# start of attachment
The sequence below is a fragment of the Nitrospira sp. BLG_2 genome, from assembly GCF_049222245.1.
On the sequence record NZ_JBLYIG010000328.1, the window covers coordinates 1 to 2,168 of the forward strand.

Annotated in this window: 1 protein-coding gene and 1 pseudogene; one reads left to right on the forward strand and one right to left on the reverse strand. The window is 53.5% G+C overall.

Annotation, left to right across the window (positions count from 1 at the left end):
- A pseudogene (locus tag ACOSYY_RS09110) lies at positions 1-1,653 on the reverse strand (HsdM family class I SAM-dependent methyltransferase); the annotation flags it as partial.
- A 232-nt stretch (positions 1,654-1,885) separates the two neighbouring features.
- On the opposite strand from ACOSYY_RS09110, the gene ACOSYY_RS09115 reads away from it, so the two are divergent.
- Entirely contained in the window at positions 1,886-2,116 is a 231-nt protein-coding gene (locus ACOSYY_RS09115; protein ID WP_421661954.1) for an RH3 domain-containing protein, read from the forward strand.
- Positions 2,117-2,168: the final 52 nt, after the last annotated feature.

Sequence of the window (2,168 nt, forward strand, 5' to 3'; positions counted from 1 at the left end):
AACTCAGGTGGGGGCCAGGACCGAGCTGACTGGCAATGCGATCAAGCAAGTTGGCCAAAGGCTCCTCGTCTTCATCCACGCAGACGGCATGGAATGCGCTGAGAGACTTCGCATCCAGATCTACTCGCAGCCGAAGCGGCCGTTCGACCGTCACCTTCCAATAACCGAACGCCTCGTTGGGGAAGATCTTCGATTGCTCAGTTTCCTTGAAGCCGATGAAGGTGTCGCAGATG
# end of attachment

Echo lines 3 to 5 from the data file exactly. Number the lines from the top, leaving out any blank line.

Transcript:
Annotated in this window: 1 protein-coding gene and 1 pseudogene; one reads left to right on the forward strand and one right to left on the reverse strand. The window is 53.5% G+C overall.

Annotation, left to right across the window (positions count from 1 at the left end):
- A pseudogene (locus tag ACOSYY_RS09110) lies at positions 1-1,653 on the reverse strand (HsdM family class I SAM-dependent methyltransferase); the annotation flags it as partial.